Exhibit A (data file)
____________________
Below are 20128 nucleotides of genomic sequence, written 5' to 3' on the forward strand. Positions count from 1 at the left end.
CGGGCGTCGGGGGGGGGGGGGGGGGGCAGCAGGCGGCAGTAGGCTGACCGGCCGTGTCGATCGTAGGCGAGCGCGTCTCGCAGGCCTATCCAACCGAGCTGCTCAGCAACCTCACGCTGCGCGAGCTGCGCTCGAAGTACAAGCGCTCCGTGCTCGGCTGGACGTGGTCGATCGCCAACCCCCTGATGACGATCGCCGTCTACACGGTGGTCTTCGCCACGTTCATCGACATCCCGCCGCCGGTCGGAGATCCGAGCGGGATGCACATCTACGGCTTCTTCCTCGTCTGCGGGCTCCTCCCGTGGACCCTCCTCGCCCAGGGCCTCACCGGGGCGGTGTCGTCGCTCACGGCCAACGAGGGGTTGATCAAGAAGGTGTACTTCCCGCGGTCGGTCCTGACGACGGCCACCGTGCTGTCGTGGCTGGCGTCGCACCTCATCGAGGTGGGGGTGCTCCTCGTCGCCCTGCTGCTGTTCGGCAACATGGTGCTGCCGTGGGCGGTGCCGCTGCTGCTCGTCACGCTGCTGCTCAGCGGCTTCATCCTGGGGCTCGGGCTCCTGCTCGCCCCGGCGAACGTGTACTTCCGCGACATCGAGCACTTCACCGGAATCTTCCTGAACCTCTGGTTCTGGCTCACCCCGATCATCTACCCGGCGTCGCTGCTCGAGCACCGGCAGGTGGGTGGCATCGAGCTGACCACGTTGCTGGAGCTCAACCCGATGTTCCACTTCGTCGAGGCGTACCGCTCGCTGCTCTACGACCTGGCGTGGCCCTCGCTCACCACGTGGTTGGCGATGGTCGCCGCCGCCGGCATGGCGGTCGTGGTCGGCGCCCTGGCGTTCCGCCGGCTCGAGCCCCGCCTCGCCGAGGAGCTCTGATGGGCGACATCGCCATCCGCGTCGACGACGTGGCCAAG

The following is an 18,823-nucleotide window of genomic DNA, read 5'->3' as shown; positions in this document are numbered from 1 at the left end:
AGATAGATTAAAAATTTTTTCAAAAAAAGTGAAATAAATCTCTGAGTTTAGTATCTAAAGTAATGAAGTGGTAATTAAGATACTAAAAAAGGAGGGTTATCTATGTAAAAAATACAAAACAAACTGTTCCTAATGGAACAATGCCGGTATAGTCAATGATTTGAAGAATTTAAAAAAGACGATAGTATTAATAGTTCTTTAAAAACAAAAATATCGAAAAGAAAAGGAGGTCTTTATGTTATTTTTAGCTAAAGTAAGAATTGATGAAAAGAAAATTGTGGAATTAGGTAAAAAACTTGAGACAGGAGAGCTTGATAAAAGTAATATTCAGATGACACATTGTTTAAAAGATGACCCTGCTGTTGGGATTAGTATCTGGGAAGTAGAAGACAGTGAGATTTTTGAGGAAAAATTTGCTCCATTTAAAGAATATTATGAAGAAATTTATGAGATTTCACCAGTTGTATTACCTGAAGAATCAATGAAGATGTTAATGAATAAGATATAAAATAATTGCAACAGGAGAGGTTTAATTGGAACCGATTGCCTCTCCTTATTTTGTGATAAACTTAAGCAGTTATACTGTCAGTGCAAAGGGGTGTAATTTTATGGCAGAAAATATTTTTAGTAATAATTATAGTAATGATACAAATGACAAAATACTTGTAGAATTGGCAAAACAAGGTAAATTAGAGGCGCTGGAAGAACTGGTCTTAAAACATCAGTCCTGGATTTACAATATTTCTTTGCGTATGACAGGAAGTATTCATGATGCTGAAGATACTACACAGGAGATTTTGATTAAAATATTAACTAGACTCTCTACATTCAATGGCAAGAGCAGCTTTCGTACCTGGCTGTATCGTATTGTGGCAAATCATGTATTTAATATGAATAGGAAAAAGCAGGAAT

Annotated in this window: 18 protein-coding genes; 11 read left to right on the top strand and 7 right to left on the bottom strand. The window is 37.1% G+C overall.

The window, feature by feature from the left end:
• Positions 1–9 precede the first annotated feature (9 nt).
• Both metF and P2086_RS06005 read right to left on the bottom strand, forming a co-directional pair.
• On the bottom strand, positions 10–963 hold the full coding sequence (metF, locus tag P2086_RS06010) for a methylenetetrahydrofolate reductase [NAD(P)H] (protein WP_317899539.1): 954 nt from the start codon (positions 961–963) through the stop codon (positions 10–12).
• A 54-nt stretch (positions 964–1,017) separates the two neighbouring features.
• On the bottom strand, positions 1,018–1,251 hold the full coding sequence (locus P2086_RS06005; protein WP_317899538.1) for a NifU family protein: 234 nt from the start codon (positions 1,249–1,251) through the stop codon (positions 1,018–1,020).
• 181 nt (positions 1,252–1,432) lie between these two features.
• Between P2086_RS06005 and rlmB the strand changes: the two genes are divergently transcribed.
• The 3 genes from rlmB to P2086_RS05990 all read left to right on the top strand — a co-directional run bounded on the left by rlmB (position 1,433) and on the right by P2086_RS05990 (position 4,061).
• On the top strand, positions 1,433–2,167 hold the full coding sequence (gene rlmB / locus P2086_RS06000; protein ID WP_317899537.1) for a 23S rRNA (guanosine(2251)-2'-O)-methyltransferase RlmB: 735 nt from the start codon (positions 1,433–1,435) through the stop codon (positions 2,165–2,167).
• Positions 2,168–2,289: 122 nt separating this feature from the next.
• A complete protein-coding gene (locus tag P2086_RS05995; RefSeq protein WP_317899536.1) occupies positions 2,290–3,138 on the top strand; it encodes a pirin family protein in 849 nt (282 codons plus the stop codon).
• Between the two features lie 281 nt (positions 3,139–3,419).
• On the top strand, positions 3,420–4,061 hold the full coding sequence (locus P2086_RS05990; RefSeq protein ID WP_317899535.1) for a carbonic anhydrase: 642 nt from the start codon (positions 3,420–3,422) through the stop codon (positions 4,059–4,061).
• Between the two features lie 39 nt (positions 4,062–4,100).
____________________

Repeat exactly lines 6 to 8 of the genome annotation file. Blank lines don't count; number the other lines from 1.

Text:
The window, feature by feature from the left end:
• Positions 1–9 precede the first annotated feature (9 nt).
• Both metF and P2086_RS06005 read right to left on the bottom strand, forming a co-directional pair.